Landscaping Maryland

Time to get your lawn to into shape!

Now that the weather is starting to warm up, it’s time to get your lawn ready for spring and summer. First clean up fallen leaves and branches and rake any debris that has collected over the winter. You may need to dethatch and aerate your lawn. Thatch is a tightly intermingled organic layer of dead and living shoots, stems, and roots that accumulate just above the soil surface. Thatch accumulation is due to either over-fertilization, over-watering, and/or soil compaction. A small amount of thatch is desirable because it moderates soil temperature fluctuations and provides a cushion on the soil surface. Too much, however, reduces the lawn’s ability to absorb water and fertilizer, and increases disease and insect activity. Eventually, roots may start growing in the thatch, and since it does not hold much water, the turf then becomes very susceptible to drought stress.

Thatch can be removed by using a dethatching machine. The need for aerating a lawn generally stems from soil compaction from heavy use, such as foot traffic or vehicles. Typically, the more clay you have in your soil, the more susceptible your lawn is to compaction. Aerating is done with a special machine (core aerator) that removes plugs of soil from your lawn. It is usually followed by overseeding.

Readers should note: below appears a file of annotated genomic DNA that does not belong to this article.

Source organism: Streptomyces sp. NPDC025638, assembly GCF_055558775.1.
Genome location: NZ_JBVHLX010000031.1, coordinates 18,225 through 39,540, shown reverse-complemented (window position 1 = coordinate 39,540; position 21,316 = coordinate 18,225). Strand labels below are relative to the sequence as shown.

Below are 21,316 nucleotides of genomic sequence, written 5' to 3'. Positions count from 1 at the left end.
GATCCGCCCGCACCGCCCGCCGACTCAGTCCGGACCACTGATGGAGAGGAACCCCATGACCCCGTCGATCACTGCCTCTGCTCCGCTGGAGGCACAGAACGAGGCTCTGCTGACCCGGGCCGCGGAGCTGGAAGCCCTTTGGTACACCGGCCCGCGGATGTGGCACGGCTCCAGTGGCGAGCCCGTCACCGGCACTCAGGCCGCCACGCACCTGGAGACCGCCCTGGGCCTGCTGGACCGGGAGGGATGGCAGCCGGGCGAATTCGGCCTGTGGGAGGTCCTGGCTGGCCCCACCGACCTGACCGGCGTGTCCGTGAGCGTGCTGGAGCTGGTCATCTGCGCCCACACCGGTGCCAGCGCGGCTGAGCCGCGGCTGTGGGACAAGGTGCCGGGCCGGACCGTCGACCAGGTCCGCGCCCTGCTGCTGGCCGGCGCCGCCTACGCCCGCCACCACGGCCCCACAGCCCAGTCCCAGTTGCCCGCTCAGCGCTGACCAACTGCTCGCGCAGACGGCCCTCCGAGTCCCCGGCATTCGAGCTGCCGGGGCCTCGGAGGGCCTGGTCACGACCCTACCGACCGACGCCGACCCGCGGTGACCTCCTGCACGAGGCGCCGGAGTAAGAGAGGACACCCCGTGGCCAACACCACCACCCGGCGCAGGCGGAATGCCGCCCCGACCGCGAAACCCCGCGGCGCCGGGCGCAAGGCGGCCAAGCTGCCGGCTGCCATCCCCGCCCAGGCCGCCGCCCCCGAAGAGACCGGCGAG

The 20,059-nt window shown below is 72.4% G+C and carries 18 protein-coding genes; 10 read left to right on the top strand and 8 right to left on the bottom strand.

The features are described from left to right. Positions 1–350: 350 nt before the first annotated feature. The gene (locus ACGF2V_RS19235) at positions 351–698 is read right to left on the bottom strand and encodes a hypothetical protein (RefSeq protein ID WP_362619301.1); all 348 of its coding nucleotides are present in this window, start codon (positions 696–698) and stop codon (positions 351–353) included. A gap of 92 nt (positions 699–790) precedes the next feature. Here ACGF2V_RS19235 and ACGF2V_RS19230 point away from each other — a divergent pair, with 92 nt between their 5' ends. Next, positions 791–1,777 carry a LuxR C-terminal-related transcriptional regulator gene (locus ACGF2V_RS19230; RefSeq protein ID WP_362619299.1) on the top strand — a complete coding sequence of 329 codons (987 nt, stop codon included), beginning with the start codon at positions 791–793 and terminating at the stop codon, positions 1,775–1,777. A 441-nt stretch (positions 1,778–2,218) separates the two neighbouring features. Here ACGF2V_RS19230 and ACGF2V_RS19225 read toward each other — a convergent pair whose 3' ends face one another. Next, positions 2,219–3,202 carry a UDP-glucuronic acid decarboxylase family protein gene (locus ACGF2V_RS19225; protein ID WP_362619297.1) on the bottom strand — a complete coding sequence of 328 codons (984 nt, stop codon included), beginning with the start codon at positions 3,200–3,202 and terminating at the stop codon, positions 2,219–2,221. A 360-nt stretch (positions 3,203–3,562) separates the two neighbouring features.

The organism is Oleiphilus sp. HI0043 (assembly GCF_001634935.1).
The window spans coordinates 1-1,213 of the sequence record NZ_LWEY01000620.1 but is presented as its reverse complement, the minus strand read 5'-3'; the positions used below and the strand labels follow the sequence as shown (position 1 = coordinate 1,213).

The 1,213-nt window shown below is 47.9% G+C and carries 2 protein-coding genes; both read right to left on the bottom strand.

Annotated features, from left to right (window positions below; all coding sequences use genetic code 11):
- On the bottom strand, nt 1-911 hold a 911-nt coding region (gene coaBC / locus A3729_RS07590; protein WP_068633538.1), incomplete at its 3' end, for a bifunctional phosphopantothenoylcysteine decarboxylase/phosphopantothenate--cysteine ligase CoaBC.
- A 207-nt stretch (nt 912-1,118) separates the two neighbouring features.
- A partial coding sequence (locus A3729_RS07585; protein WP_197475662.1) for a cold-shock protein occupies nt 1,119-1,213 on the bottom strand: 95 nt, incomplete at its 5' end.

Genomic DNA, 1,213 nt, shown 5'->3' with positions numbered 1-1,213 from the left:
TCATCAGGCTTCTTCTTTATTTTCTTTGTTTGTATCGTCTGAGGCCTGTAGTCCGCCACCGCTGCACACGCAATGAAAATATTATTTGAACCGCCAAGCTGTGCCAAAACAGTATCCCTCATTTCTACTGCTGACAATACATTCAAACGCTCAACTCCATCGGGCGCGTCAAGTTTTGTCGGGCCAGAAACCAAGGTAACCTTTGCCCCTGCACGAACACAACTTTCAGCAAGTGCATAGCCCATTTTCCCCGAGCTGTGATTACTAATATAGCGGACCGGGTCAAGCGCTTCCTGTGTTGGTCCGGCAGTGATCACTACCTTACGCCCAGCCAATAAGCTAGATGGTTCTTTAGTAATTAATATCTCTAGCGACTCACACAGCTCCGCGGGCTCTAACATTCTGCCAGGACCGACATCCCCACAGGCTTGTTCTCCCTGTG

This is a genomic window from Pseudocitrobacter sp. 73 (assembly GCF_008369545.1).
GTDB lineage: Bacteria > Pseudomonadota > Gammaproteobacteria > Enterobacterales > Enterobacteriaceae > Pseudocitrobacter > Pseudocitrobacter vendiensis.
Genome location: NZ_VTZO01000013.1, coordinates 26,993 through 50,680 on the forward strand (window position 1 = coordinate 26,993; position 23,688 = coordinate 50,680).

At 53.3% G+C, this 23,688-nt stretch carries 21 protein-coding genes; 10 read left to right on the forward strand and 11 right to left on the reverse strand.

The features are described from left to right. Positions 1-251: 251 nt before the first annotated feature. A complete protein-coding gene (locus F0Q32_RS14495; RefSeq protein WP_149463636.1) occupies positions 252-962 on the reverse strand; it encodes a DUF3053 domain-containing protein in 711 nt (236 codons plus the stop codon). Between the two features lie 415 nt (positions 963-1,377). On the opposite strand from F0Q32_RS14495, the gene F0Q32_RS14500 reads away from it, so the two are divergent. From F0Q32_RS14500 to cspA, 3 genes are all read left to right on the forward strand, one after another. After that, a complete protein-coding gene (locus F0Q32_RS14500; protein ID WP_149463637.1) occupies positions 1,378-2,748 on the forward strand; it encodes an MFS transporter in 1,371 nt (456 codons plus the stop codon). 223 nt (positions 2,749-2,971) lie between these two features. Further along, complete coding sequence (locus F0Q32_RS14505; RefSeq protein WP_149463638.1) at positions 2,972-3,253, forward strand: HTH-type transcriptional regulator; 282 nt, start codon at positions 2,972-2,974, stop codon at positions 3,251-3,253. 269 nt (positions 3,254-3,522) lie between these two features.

If you had crabgrass in your lawn last year, you can be sure it will be back this year. Now is the time to treat your lawn with a pre-emergent herbicide to kill crabgrass and other lawn weeds. Timing is critical to this process. Treat your lawn two weeks before the lawn weeds germinate. Here in our area, this is between the end of March and the end of April. Keep in mind that pre-emergent herbicides will also keep new grass seeds from germinating. Wait at least one month after using any herbicide before seeding your lawn.

Turf grass needs about an inch of water per week to grow strong and healthy. If we don’t get sufficient rainfall, you will need to water your lawn. Always water in the morning, if possible, to allow the grass blades to dry during the day and helps ward off fungal diseases. Watering deeply and less frequently will stimulate your lawn to grow a healthy root system.

Get your mower tuned and ready for mowing season. Make sure your blades are sharp and set to the proper height. Most grass seed mixtures for our area should be cut at 3 to 4 inches.

While it’s tempting to add fertilizer to your lawn in the spring to get that quick green-up, your lawn will actually be healthier if you wait and fertilize in the fall when most of the nutrients will be used for root production.